Nepal probes ‘Buddha boy’ over devotee disappearances

‘Buddha Boy’ Ram Bahadur Bomjan, seen here in 2008, became famous after followers said he could meditate motionless for months without water, food or sleep. (AFP)
Updated 07 January 2019

Nepal probes ‘Buddha boy’ over devotee disappearances

  • ‘The police have started investigating these complaints against Bomjan,’ a spokesman for Nepal’s Central Investigation Bureau said
  • Thousands of worshippers queue for days to witness his so-called miracles of meditation deep in the jungle

KATMANDU: A Nepali spiritual leader believed by his followers to be a reincarnation of Buddha is under investigation over the disappearance of several devotees, police in Katmandu said Monday.
Ram Bahadur Bomjan, dubbed “Buddha Boy,” became famous in 2005 after followers said he could meditate motionless for months without water, food or sleep in Nepal’s jungles.
The 28-year-old guru has a devout following but has been accused of physically and sexually assaulting some of his flock.
Special police investigators have begun inquiries after the families of four of Bomjan’s devotees allegedly vanished from his ashrams.
“The police have started investigating these complaints against Bomjan,” Uma Prasad Chaturbedi, a spokesman for Nepal’s Central Investigation Bureau, said.
“The investigation is in preliminary stage and we cannot share many details.”
Bomjan has long been dogged by accusations of abuse in deeply spiritual Nepal, even as thousands of worshippers queued for days to witness his so-called miracles of meditation deep in the jungle.
In September last year, an 18-year-old nun accused the guru of raping her at one of his ashrams.
Dozens more have filed complaints against him alleging assault. The self-styled godman said he beat them for disturbing his meditation.
The Bodhi Shrawan Dharma Sangha, an organization associated with the guru, recently slammed as baseless a series of fresh allegations made by a local website, Setopati.com, which published reports detailing cases of disappearances, sexual assault and violence in his ashrams.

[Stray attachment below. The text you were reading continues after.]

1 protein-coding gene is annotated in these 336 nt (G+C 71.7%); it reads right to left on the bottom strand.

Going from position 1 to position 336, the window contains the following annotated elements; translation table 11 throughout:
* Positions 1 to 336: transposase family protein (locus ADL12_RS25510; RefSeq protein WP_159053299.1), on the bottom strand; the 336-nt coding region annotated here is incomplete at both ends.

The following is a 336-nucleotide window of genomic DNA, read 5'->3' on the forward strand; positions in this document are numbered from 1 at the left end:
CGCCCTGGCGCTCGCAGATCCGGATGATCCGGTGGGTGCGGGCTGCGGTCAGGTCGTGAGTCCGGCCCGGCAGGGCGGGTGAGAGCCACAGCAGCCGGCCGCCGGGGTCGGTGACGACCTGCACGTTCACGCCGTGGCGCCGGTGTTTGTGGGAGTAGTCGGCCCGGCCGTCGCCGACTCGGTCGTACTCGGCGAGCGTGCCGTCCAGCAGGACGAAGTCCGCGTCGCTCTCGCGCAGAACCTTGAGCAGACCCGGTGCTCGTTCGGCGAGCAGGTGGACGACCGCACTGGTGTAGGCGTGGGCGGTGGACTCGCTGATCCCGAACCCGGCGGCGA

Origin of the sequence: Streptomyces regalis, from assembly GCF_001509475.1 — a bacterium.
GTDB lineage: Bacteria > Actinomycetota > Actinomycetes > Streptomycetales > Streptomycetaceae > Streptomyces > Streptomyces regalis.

Typhoon displaces thousands, floods villages in Philippines

Updated 26 October 2020

Typhoon displaces thousands, floods villages in Philippines

  • Molave is expected to start blowing out of the country into the South China Sea on Monday

MANILA, Philippines: A fast-moving typhoon forced thousands of villagers to flee to safety in provinces south of the Philippine capital Monday, flooding rural villages and ripping off roofs, officials said.

There were no immediate reports of casualties from Typhoon Molave, but authorities reported at least one person was missing and seven others were rescued after their yacht sank off Batangas province south of Manila.

The typhoon has sustained winds of 125 kilometers (77 miles) per hour and gusts of up to 180 kph (112 miles) per hour and was blowing westward at 25 kph (15 mph).

Molave is expected to start blowing out of the country into the South China Sea on Monday, government forecasters said.

At least 25,000 villagers were displaced with about 20,000 taking shelter in schools and government buildings which were turned into evacuation centers, according to the Office of Civil Defense.

“Villagers are now asking to be rescued because of the sudden wind which blew away roofs,” Humerlito Dolor, governor of Oriental Mindoro province, told DZMM radio.

Dolor said pounding rains overnight swamped farming villages in his province then fierce winds toppled trees and power posts early on Monday, knocking off power. Authorities were clearing roads of fallen trees and debris in some towns after the typhoon passed, he said.

More than 1,800 cargo truck drivers, workers and passengers were stranded in ports after the coast guard barred ships and ferry boats from venturing into rough seas.

About 20 typhoons and storms annually batter the Philippines, and the Southeast Asian archipelago is seismically active, with earthquakes and volcanic eruptions, making it one of the world’s most disaster-prone countries.